Bristolian singer-songwriter Amy Wadge (above with Stevie Wonder and Ed Sheeran) has co-written with scores of established and emerging artists over her 20-year career.
But she’s best known for her long term writing partnership with Ed Sheeran, who she met when he was just 17.
Together they spawned the chart-topping hit Thinking Out Loud in 2015, which appeared on Ed’s sophomore album x and bagged the pair the prestigious Song of the Year Award at the Grammys earlier this year.
Here, she tells us about how it came about…
I remember it all like it was yesterday. I wanted to visit Ed because we hadn’t seen each other properly for about a year – he’d been crazily busy. I drove up to his place in Suffolk with no intention of doing any writing.
He was in the shower, so I picked up a guitar and started singing what are now the first two lines of the song. This voice shouted down, ‘Wadge, what’s that?’ I replied, ‘I don’t know,’ and before long, I could hear him walking round upstairs – the tune in his head – singing, ‘take me into your loving arms.’
We stopped there because we went out for dinner with his mum. She invited me back for coffee, but Ed told her, ‘No, me and Wadge have got a song to write.’ When we got to the house we put together Thinking Out Loud in about 20 minutes; it just flew out.
Ed had lost his grandfather quite recently and there’s a song on the album called Afire Love, which is all about that. I remember that day we talked about his grandmother and how lost she was at the funeral without her lifetime partner. At the time, my mother-in-law was dying. Ever since my father-in-law had passed away 12 years before, she had lost the will to live. We discussed it, and how amazing it is to still be with the same person at 70.
Thinking Out Loud came from all of that emotion; from Ed losing family member and realising that actually, for most of us, it’s our ambition to have a lifelong companion. All those things you worry about when you’re young and in a relationship don’t mean a thing as you get older.
So that’s where my head was at the time but, like anything, I don’t know really know where the song came from. The lines just came out of my mouth. I hadn’t written them down anywhere; it wasn’t something I’d been thinking about until that point when I picked up the guitar.
We’ve always been a tag team, Ed and I. He says a line and then I say one. I don’t play; despite the fact that I played the guitar for the first two lines of on Thinking Out Loud to begin with. Ed is a much better guitarist than I am, so he always takes the guitar.
The first time I ever met him, when he was 17, we wrote nine songs in two days. We’ve always been super quick, and this session was no different. Ed is such a fast songwriter so together we’re like lightening! I think it comes from years of knowing each other really well. We’re not scared to say when things are rubbish or when they don’t work. There’s no pussyfooting around.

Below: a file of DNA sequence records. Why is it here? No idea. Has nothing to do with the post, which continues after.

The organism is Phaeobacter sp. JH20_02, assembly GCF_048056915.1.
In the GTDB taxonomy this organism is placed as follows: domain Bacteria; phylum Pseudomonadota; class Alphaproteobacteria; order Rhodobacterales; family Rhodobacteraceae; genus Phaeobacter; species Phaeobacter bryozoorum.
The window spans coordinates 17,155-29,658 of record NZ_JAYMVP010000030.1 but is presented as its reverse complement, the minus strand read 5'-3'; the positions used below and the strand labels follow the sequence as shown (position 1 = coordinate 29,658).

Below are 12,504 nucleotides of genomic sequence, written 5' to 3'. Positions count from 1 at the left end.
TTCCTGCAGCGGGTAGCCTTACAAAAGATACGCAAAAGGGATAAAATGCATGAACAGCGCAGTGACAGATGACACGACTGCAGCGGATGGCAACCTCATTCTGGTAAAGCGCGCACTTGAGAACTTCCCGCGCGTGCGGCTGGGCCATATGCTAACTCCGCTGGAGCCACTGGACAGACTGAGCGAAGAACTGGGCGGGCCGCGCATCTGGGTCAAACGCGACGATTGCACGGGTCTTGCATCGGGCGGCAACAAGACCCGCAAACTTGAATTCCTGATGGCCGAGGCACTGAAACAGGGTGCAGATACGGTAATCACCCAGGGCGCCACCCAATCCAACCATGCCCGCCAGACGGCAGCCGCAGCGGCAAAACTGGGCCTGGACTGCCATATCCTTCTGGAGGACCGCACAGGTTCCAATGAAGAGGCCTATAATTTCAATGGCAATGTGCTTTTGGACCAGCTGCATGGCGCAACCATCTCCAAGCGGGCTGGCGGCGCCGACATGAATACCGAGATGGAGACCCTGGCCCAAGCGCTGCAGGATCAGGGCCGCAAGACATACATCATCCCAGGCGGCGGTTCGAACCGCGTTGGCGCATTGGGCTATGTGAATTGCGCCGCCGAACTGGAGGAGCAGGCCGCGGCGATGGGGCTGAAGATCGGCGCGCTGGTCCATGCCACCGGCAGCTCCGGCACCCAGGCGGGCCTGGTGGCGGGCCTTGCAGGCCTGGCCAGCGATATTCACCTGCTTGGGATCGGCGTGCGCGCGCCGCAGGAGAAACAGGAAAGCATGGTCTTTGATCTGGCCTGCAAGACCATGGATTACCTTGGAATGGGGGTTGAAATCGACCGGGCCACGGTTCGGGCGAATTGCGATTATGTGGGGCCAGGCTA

That day I went to visit, before we wrote Thinking Out Loud, Ed already played me the whole of what is now x. As far as he was concerned, the album was finished. But after we’d recorded the new song on his iPhone, and he played it through his speakers, he kept saying, ‘this one should be on the album.’
I told him not to worry – there would always be another album – and I drove away not knowing exactly what was going to happen with it. But by the time I got back to my home in Wales Ed rung me to say he’d recorded it straightaway, and I think it shows. His performance of that song is just extraordinary. If you really, really listen, there’s an authenticity to what he’s singing about and there’s a raw freshness to his vocals.
Soon after he told me it had made the album and by the following week, he’d decided it would be the third single. I remember the first time I saw him sing it was on Later… With Jools Holland. I was in the audience and I thought to myself, ‘this is going to change my life.’
If you’d asked me 20 years ago, I probably would have wanted it to be me singing that song, me in the spotlight. What’s been the greater surprise for me is the profound enjoyment I get from watching someone else sing. I’m a better writer than I ever was a performer.
Going on to win the Song of the Year Award at the Grammys in February was totally incredible and utterly surreal. I’m not even close to digesting it yet. I’m going back to LA again in two weeks to work with Ed and I’m really looking forward to sitting down with him and saying, ‘oh my god, that really happened!’ It was all a bit of a blur on the night but it was wonderful; it truly was.